The researchers, based in the University of Montreal and McGill University, highlighted the potential protective effect of perceived social support on the mental health of emerging adults, which they identify as a period of life “marked by a high prevalence” of mental health problems. They suggested that emphasizing social support in prevention and treatment programs, as well as considering perceptions of social support, may help young people.

The details – Read the full study by Scardera et al in JAMA Network Open.

Why it’s complicated – The study was completed before the COVID-19 pandemic, and the researchers do not know how their results on perceived youth social support and mental health will extend to today’s new normal. The research team plans to investigate whether the same associations have remained during the pandemic, according to an article by McGill University.

The perspectives

  • Perceived parental support was the subject of another cohort study involving 4,463 students aged 18 to 24. Lower perceived parental support was associated with higher risk of mental health disorders, and the researchers suggested the potential use of a person’s perceived parental support as a screening tool for mental health.
  • A study of social support and mental health in late adolescence concluded that the quality of social support was more important than the quantity (ie, the size of a person’s social network).
  • In a cohort study of twins, researchers found that greater perceived social support was associated with a reduced likelihood of psychotic experiences in adolescents.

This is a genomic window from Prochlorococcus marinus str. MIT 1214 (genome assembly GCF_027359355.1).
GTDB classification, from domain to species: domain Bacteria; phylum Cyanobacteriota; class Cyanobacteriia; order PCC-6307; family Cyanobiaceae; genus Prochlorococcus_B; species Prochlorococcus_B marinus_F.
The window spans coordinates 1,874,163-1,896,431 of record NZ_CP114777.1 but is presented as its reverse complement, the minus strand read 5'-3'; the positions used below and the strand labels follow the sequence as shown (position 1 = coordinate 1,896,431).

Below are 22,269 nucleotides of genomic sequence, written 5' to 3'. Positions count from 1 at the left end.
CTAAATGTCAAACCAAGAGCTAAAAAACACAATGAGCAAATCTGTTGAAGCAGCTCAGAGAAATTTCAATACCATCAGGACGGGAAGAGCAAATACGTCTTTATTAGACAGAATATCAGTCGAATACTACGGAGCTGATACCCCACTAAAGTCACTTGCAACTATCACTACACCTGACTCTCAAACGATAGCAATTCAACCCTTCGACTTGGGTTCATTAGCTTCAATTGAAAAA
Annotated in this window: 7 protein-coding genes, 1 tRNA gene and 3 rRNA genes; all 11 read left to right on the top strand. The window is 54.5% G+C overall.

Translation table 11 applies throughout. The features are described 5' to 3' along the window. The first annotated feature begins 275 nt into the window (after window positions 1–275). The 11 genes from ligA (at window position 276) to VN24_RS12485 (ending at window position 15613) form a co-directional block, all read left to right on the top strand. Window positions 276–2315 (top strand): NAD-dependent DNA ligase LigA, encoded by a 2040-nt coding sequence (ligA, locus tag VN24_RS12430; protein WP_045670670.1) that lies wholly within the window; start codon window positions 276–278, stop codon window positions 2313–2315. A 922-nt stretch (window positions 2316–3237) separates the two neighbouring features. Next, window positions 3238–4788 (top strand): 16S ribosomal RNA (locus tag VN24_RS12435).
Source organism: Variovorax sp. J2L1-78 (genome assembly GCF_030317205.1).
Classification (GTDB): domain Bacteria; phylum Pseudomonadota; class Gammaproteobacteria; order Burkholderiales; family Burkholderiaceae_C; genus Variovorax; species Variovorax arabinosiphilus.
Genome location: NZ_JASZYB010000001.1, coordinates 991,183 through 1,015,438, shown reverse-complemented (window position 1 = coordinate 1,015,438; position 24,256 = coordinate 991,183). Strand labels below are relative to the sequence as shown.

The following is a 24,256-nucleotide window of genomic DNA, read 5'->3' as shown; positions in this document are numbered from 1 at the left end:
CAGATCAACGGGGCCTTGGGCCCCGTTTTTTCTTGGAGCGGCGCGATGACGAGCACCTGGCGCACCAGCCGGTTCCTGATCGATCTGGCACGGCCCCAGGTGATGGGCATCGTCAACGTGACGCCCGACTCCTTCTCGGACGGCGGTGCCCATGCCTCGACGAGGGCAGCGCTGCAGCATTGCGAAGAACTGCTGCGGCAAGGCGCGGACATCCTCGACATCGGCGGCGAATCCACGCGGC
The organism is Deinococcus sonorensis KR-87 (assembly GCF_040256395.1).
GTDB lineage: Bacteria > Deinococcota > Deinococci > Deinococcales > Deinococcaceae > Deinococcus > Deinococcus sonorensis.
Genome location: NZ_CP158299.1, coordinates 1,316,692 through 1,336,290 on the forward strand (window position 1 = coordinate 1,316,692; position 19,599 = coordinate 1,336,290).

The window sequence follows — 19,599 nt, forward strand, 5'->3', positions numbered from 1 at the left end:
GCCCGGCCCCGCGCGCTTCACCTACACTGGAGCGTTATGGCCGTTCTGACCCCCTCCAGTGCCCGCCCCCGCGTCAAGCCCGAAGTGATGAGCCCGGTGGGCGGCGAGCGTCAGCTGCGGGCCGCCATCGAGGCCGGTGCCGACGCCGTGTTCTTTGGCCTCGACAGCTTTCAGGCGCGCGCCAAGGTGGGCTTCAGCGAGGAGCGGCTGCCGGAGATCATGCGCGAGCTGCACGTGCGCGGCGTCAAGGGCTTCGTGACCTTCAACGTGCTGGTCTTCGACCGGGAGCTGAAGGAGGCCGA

The conversation

  • @namimaine (NAMI Maine) linked to this new report, tweeting “Young adults who believe they have strong social support experience fewer problems later in life…”
  • Neuroscientist @hassaan_tohid tweeted “The power of perception. A team of McGill University researchers has found that young adults who perceived higher levels of social support reported fewer mental health problems.”
  • @StopStigma_Now and @MoodDisordersCa (MoodDisorders Canada) were among others who tweeted their support of the study

In practice – Additional perspectives on mental health in adolescence from AACAP, including Identifying and Preventing Mental Disorders in ChildrenOverlapping Autism, ADHD, and Psychosis; the Hidden Benefits of Stimulants for ADHD; Measuring and Coding Emotional Dysregulation.

Last Updated: Apr 20, 2021